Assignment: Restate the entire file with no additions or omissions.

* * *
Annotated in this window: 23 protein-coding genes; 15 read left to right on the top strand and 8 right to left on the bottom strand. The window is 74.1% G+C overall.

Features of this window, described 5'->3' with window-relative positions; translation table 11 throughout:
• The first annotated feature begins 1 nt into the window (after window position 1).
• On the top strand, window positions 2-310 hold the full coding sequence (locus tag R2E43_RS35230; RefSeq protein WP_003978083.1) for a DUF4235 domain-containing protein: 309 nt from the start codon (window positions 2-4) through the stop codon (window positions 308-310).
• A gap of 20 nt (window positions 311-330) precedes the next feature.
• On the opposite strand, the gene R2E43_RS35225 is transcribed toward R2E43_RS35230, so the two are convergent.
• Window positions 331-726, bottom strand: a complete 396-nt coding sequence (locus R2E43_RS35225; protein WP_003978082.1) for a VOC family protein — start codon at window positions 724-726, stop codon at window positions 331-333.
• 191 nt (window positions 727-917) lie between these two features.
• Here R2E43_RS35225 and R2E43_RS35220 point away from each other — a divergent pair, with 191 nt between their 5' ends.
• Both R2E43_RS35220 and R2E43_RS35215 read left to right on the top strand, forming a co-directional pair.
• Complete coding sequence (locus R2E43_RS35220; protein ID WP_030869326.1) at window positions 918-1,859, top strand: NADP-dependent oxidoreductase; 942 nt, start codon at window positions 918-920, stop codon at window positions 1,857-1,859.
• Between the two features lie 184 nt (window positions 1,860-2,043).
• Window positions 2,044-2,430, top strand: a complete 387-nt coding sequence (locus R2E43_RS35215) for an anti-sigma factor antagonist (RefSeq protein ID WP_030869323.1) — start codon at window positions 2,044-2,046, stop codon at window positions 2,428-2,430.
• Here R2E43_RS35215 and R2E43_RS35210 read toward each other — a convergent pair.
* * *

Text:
Annotated in this window: 23 protein-coding genes; 15 read left to right on the top strand and 8 right to left on the bottom strand. The window is 74.1% G+C overall.

Features of this window, described 5'->3' with window-relative positions; translation table 11 throughout:
• The first annotated feature begins 1 nt into the window (after window position 1).
• On the top strand, window positions 2-310 hold the full coding sequence (locus tag R2E43_RS35230; RefSeq protein WP_003978083.1) for a DUF4235 domain-containing protein: 309 nt from the start codon (window positions 2-4) through the stop codon (window positions 308-310).
• A gap of 20 nt (window positions 311-330) precedes the next feature.
• On the opposite strand, the gene R2E43_RS35225 is transcribed toward R2E43_RS35230, so the two are convergent.
• Window positions 331-726, bottom strand: a complete 396-nt coding sequence (locus R2E43_RS35225; protein WP_003978082.1) for a VOC family protein — start codon at window positions 724-726, stop codon at window positions 331-333.
• 191 nt (window positions 727-917) lie between these two features.
• Here R2E43_RS35225 and R2E43_RS35220 point away from each other — a divergent pair, with 191 nt between their 5' ends.
• Both R2E43_RS35220 and R2E43_RS35215 read left to right on the top strand, forming a co-directional pair.
• Complete coding sequence (locus R2E43_RS35220; protein ID WP_030869326.1) at window positions 918-1,859, top strand: NADP-dependent oxidoreductase; 942 nt, start codon at window positions 918-920, stop codon at window positions 1,857-1,859.
• Between the two features lie 184 nt (window positions 1,860-2,043).
• Window positions 2,044-2,430, top strand: a complete 387-nt coding sequence (locus R2E43_RS35215) for an anti-sigma factor antagonist (RefSeq protein ID WP_030869323.1) — start codon at window positions 2,044-2,046, stop codon at window positions 2,428-2,430.
• Here R2E43_RS35215 and R2E43_RS35210 read toward each other — a convergent pair.